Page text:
After much debate over the oven temperatures and timing, we put it into our convection oven. If you have a gas oven, the recipes call for starting with 400°F, and then dropping it to 250°F after ten minutes, and then baking for an hour. I see now that my first recipe calls for even lower temps. But if you have an electric oven, you start it at 250°F and bake for 1.5 hours. Final notation says that if you have a fan-forced oven (convection), then you “adjust accordingly”. Great, so we make it up as we go along. Eventually, we settled on preheating to 250°F, then dropping it to 235°, and baked it for an hour.DSC_0065

DSC_0066Though it was completely done, the outside of the pavlova wasn’t as crispy as it should’ve been, and the inside a bit soft, so I think I’ll bake it longer, next time. My brother has volunteered to eat any more than I want to make, for practice.  : )DSC_0069

When it’s baked, you turn off the oven, leave the oven partially ajar, and let the pav cool in the oven. I believe this is because if it gets cool TOO suddenly, it will fall. So, another case of possible “falling” that I have yet to experience, so I’m not quite sure what it would look like, if it did.DSC_0076

After the pav was almost cool, I brought it out of the oven to finish cooling, transferred it to a pretty plate, and cut off the excess parchment paper. It moved very easily, with the paper under it. Then, I prepared to make the whipped cream. The recipe calls for 300 mLs of thickened cream, so I used a pint of heavy whipping cream (which is ~470 mLs, I think). This time, I measured it out, but next time, I’ll just use the whole container, because you can’t have too much whipped cream. Also, I need to mix it slightly less, so it will be a little softer.DSC_0080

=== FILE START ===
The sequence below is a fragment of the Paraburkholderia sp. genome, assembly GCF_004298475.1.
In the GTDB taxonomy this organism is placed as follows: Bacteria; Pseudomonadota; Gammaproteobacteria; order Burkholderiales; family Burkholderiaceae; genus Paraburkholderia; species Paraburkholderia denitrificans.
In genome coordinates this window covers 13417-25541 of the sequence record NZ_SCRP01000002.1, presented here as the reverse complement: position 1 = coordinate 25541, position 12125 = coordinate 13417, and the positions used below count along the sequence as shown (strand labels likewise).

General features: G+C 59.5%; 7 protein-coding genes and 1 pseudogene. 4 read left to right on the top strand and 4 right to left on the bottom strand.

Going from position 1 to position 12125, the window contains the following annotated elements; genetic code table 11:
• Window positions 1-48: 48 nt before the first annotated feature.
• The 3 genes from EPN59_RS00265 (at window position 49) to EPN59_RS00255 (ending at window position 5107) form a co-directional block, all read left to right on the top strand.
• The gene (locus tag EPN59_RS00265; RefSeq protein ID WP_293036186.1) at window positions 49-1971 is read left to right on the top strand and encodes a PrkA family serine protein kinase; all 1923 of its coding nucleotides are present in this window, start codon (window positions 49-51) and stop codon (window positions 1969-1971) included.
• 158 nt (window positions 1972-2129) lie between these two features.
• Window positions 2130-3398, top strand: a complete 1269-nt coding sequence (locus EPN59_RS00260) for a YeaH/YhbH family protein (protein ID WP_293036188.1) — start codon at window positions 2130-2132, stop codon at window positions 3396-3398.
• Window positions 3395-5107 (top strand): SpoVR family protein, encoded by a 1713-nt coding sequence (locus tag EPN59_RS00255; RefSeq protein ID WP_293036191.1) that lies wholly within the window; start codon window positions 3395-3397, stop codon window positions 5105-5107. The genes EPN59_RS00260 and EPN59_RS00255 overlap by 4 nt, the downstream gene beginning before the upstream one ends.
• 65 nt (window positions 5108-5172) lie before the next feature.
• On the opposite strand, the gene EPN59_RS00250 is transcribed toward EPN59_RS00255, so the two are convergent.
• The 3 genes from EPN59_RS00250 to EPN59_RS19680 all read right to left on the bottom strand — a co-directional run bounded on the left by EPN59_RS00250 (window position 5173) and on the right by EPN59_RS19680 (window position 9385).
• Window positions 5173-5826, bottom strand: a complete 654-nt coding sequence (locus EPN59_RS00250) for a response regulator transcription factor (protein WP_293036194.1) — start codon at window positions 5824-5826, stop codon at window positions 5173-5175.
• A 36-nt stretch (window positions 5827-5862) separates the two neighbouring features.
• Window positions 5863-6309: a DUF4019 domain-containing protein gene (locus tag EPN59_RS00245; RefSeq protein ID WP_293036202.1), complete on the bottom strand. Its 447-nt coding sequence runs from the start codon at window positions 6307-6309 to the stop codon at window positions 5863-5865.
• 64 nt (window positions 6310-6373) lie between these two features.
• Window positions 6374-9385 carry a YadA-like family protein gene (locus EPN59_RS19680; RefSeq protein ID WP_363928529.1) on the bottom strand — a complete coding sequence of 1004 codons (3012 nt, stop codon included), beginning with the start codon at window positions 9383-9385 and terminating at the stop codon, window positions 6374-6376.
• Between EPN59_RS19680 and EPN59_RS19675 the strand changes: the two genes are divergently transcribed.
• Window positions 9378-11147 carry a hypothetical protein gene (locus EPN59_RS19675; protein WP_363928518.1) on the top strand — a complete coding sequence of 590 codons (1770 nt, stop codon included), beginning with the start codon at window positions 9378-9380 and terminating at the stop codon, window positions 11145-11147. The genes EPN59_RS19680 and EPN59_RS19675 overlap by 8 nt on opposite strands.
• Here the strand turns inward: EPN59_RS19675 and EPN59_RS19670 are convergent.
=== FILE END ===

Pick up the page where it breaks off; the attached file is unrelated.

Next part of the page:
Recipe #2 doesn’t have any description of how to make the whipped cream, so I ran with what recipe #1 said. I beat the cream, 1 tbsp of confectioner’s sugar, and 1 tsp of vanilla together. Then, I carefully filled my pavlova, spread it evenly, and decorated it with blueberries and strawberries. We forgot to get a kiwi, or we would have added that, too. And I don’t know if you can even get passionfruit, here in the U.S. (it would probably cost a LOT), so that couldn’t be included. But I’ve seen pictures of pavs with pomegranate seeds on top, too. Raspberries would probably be marvelous, as well.DSC_0088

In the end, the pavlova looked beautiful. So, on to the taste test. When I cut the first slice, I found that the outer crust was softer than last time, and gave no resistance to the spatula. It didn’t hold together very well on the plate, either, so I had trouble getting any photos that didn’t look like a pile of white fluff. My family were all surprised at how light it is, like dining on air, and eating more than one piece didn’t feel like overeating. But despite any criticism that I make of it, with the intention of improving the next one, I think it was delicious, too.DSC_0089